With Nicholas Ray’s first film, “They Live By Night” recently restored by the Criterion Collection – after the company did a remarkable job with his “Bigger Than Life” and “In a Lonely Pace” – and “Johnny Guitar” set to get it’s streaming debut this weekend on Hulu (July 1), it’s a good time to review the career of one of Hollywood’s greatest mavericks.
Unlike most legendary auteurs, Ray’s career is incredibly uneven. He was a square peg trying to fit into the cylinder of Hollywood, but completely unwilling to round his sharp corners. It wasn’t that his style couldn’t adapt to Hollywood, as his mastery of storytelling through the use of space, composition and performance was readymade for the studio era. However, his uncompromising view of life and the existential struggle of his characters never fit neatly in stories with a clear resolution. His ability to connect the audience with the swirling sea of internal emotions inside his characters was breathtaking, but he couldn’t always find ways to calm those waters in a way that satisfied both Hollywood and his vision.
Ray was able to find material – often made with low budgets or built out of someone else’s pet project – where he could find his way into the story and shape it to make it his own. While there are strong elements and greatness in many of his films, these seven represent the essence of Ray’s cinematic vision.
“They Live By Night” (1948)
Low budget film noir provided great training grounds for directors breaking into Hollywood – the half-baked, labyrinthine plots, B-movie character actors and bold visual style allowed filmmakers to focus on building their craft. Ray wasn’t interested in such things; with his first shot out of the gate, he created something fresh and poetic. The innocent young lovers, Bowie (Farley Granger) and Keechie (Cathy O’Donnell), find in each other the potential for a normal life removed from their screwed-up existence. The problem is that Bowie, wrongly accused of murder as a teenager, has just been broken out of jail by two gruff, older inmates – one of whom is Keechie’s uncle, which is how they meet – and all this dreaming and scheming of a life together takes place while trying to escape a manhunt. In lesser hands, the naiveté of Bowie and Keechie would be absurd, but Ray combines his portrait of their love with the dangerous excitement of the chase into a lyrical movie that soars with heightened emotions. One of the greatest, if not the greatest, debut features ever.
“In A Lonely Place” (1950)
The preciseness of Ray’s visual language and ability to use the tools of Hollywood were never stronger. Yet the film itself also reveals why Ray would never able to be a successful studio director as he unearths the rage that laid just beneath the surface of Humphrey Bogart’s star persona (Bogart developed the project) and puts on the big screen the painful and far less glamorous side of what it means to make a living in movies. Ray modeled the film’s main set on his villa complex in West Hollywood and it becomes the perfect dramatic container. Struggling screenwriter Dixon Steele (Bogart) and his neighbor with a troubled past (Gloria Graham) are brought together, and eventually fall in love when she serves as his alibi for a mysterious murder in the shared courtyard. The film is a noir, but the fatalistic doom is more centered on Graham’s inability to help fix what is broken inside of Steele with her love (even after sobering him up), which eventually raises the question of whether or not he was, in fact, the murderer. Considering Ray’s struggles with alcohol, Hollywood and his tumultuous real-life love affair with Graham (you can google that one, but let’s just say it involved Ray’s son), it’s hard not to read into this as both a director and actor (as Bogart is exorcising some his own demons here) revealing the darkest parts of their souls.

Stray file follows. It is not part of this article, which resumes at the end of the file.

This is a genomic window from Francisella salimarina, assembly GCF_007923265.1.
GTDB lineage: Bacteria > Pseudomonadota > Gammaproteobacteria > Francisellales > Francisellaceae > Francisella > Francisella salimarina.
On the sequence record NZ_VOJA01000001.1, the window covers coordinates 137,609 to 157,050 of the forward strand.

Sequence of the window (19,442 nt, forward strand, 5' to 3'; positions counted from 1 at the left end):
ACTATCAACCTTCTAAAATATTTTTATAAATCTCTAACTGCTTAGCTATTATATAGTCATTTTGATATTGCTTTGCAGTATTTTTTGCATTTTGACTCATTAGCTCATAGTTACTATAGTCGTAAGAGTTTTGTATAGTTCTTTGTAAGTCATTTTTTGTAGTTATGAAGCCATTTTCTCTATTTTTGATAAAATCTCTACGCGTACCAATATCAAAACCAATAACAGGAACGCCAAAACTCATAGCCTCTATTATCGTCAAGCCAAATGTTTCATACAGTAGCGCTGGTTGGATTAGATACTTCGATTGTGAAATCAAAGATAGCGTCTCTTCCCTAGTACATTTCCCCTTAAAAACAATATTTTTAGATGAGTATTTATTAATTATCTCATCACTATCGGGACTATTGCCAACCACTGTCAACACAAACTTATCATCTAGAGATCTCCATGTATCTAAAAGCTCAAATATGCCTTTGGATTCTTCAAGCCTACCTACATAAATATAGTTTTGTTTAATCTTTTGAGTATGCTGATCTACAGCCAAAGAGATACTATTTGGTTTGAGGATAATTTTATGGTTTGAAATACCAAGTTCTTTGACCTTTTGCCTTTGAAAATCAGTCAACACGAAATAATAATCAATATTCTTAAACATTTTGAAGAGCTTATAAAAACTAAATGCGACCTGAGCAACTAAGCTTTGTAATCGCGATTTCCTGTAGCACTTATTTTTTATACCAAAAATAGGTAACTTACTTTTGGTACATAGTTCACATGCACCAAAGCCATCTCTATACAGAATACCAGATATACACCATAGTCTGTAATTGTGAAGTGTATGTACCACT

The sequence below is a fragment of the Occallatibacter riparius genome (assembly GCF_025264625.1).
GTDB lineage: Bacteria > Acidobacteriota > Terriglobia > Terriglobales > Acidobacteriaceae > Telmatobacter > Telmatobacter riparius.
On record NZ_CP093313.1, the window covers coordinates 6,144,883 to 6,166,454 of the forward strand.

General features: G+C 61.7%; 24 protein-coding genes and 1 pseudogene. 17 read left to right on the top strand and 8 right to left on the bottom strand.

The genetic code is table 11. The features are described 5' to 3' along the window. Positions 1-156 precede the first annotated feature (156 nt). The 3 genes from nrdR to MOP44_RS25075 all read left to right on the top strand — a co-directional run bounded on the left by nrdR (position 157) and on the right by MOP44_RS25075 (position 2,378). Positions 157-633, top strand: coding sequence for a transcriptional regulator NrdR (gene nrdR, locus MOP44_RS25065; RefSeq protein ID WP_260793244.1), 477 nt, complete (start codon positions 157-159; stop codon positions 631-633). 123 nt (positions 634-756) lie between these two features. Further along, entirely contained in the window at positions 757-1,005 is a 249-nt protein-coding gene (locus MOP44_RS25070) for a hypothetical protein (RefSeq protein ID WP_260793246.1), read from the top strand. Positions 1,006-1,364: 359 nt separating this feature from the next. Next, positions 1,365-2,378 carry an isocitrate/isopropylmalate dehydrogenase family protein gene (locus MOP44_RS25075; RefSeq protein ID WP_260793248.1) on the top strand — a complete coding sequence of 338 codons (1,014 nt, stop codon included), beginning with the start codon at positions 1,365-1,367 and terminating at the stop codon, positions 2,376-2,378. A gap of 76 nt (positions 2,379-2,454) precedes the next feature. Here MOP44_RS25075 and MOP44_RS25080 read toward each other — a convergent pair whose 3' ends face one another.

“On Dangerous Ground” (1951)
Jack Wilson (Robert Ryan) is a city cop who has lost control. Filled with obsessive rage and disgust, he’s become a menace — which Ray captures in a strikingly powerful scene of Ryan alone in his apartment. Shipped upstate to join a manhunt, and with the hope he’ll chill the heck out, he partners with someone just as overwhelmed with violent rage – the father of the murder victim (Ward Bond). The journey leads them to the home of murder’s blind sister Mary’s (Ida Lupino), where Jack learns the killer they’re hunting is a mentally ill 16-year-old boy.
Jack is drawn to the goodness of Mary as the noir evolves into an unexpected love story. The transition of the urban noir to country side with a gentle blind woman is, granted, a little on the nose — but in the hands of Ray, it becomes emotionally transcendent. Mary’s care for her helpless brother unearths a humanity in Jack, and his gut-wrenching final race up the mountain, to stop the murderous father, is one of the best examples of how the evolution of a character can be expressed through climatic action. The Bernard Hermann score adds another dimension that captures Jack’s fractured internal state and the romanticism of Mary’s home.
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